Canadians Award Smartphones Top Marks: Survey Shows They're a Positive Presence in the Classroom Essay example

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Canadians award smartphones top marks; Survey shows they're a positive presence in the classroom

Long the bane of teachers, smartphones are being reimagined by educators as a positive presence in the classroom. What's more, a survey released Thursday shows more than half of Canadians - 56 per cent - agree that the mobile devices are an "invaluable tool" for students, while fully two-thirds see smartphones as a way for students to conduct online research anytime, anywhere.

Media professor Sidneyeve Matrix, whose Queen's University class has its own app, says smartphones have become so ubiquitous that it makes less sense for teachers to fight them than to dial up their potential as a modernday school supply.

"What drives most teachers mad is that they're competing with these phones for attention," Matrix says. "But with 1,400 students in the class, what am I supposed to do? Say, 'Now, put away your phones, kids?' It's a losing battle.

"So I decided to work with it."

Matrix's Class Caddy app gives her students instant access to lecture notes, classroom slides, videos used in presentations, textbook reading guides, class schedules and webinars. The Kingston, Ont.-based professor says the benefits have been enormous.

"Having mobile-optimized educational resources might seem far-fetched or a luxury, but it actually makes a lot of sense when you look at what they're bringing in their knapsacks," Matrix says.

"In higher ed, you see more phones than laptops in the average classroom."

In a new survey of 1,001 Canadian adults, conducted by Angus Reid for mobile carrier Mobilicity, 41 per cent of people recognized smartphones' value for recording lectures and tutorial sessions; 46 per cent saw mobile apps as a way of keeping students organized; and 42 per cent identified the devices' capacity as a co-ordination tool for school activities.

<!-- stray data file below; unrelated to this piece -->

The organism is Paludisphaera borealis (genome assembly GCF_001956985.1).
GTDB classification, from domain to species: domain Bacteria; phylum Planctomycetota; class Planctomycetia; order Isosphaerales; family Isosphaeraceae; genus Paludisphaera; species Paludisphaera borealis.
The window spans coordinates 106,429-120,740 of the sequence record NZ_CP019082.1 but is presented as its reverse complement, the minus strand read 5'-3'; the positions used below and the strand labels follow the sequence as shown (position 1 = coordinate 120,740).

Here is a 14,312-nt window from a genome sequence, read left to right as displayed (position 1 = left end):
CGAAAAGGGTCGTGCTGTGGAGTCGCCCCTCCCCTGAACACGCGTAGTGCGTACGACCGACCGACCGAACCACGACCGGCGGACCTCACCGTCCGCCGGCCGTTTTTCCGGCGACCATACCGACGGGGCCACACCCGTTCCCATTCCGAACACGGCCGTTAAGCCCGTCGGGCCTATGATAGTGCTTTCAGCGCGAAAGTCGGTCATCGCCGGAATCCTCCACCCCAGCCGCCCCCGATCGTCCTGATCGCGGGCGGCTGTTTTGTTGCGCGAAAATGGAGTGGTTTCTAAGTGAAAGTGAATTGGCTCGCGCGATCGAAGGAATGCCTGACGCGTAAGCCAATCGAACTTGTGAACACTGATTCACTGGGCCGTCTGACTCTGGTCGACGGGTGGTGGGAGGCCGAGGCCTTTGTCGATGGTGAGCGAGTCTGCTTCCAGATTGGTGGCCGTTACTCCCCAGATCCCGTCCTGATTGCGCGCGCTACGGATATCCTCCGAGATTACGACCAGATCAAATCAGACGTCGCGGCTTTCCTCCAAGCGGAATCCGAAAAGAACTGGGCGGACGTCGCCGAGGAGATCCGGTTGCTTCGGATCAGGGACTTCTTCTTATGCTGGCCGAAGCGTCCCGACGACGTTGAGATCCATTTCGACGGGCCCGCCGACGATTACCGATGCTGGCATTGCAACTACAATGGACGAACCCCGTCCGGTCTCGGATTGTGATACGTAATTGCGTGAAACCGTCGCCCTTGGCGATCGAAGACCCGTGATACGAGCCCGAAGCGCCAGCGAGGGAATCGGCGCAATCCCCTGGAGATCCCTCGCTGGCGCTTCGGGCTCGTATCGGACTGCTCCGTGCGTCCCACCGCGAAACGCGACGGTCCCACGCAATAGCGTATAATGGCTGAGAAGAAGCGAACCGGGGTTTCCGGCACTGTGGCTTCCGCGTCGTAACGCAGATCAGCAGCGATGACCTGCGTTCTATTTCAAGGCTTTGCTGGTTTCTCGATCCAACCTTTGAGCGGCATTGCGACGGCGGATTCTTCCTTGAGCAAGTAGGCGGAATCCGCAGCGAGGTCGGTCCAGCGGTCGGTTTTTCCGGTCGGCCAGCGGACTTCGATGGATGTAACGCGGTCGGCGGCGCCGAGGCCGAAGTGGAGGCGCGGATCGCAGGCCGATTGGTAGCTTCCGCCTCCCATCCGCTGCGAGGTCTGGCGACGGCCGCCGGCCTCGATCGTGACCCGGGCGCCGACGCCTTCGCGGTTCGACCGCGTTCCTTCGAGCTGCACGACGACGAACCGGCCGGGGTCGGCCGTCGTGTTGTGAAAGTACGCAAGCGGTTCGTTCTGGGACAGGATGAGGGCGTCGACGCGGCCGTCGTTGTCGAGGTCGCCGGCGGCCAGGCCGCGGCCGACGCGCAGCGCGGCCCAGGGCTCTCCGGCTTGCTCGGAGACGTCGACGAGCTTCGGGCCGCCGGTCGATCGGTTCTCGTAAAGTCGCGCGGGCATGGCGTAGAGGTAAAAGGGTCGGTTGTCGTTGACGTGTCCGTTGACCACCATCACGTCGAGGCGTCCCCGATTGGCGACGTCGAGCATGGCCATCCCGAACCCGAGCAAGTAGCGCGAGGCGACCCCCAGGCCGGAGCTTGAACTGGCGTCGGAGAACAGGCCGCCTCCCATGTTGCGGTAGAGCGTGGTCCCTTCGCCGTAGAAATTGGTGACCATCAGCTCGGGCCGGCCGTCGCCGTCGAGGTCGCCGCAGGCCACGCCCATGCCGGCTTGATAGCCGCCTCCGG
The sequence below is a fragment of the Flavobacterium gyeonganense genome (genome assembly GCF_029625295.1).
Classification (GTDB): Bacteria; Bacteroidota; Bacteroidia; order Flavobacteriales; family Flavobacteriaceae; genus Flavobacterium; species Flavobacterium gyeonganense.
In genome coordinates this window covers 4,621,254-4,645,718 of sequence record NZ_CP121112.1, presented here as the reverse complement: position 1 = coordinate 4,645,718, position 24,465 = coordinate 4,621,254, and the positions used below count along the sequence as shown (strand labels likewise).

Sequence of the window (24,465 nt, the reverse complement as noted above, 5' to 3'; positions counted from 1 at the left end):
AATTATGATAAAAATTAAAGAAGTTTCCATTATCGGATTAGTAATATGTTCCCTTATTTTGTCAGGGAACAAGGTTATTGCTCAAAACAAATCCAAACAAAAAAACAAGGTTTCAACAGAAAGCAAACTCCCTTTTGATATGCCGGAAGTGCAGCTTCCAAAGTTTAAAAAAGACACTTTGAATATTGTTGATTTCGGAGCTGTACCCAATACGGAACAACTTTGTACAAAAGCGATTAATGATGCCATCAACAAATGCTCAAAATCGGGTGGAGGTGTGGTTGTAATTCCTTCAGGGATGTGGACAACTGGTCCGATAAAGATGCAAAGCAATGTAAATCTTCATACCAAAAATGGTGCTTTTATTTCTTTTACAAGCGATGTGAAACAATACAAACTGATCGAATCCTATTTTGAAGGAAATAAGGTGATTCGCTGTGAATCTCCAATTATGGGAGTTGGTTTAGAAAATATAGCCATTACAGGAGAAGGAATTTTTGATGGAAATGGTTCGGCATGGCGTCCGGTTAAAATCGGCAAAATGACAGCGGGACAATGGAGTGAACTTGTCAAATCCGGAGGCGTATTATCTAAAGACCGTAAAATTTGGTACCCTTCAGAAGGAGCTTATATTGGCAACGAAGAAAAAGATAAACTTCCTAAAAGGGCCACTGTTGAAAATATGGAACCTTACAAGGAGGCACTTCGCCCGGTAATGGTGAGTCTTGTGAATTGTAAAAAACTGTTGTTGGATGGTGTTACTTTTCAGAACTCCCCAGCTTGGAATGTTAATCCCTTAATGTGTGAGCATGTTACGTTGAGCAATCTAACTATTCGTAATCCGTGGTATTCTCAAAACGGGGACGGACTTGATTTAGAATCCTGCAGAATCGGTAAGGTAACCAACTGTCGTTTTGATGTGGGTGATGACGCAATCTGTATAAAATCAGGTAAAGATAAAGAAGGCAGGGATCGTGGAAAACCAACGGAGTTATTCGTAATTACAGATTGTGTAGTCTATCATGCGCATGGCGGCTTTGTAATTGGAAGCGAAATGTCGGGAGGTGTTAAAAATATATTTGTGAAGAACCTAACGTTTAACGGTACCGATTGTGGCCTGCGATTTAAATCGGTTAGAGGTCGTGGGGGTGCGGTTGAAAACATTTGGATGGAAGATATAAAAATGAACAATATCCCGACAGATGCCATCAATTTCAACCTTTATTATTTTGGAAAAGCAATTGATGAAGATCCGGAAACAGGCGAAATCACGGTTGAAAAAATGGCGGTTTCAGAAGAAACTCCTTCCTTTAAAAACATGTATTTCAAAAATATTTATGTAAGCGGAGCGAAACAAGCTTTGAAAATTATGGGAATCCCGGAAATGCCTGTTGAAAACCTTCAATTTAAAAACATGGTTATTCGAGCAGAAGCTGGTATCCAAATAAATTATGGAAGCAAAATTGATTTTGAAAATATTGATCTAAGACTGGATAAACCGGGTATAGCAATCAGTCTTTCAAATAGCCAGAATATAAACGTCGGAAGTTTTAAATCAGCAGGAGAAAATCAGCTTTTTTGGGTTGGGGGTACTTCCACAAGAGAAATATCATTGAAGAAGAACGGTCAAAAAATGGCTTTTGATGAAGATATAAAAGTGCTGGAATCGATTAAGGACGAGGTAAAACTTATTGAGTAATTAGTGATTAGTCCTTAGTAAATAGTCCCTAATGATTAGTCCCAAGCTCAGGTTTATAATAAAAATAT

Mark Federman, former chief strategist of the McLuhan Program in Culture and Technology at the University of Toronto, refers to the resulting phenomenon as "the hyperlinked classroom," with students using mobile devices to become more immersed in the learning process - even if that means fact-checking their instructors on the spot.

"In the old model, the professor was the sage on the stage. And in those classrooms, we saw students distracted, doodling, and - outside of a few keeners in the front, taking copious notes - dozing off," Federman says.

"But when the learning environment becomes more active and engaging - and that takes a lot of work on the professor's part - we find students transform from passive learners into active learners."

Along with college settings, Federman would like to see mobile technologies introduced to Grade 11 and 12 classrooms, where students are already using smartphones on their own.

But the trend isn't without its doubters. Jonathan Zimmerman, a professor of education and history at New York University, notes that "every single new technology has been greeted as the answer to our educational woes," from radio to motion pictures, educational TV to the introduction of the PC.

"Given the evidence that we don't read as well on screens, and that screens promote multi-tasking - and when we multi-task, we don't do as well on any single task - I have to say I'm pretty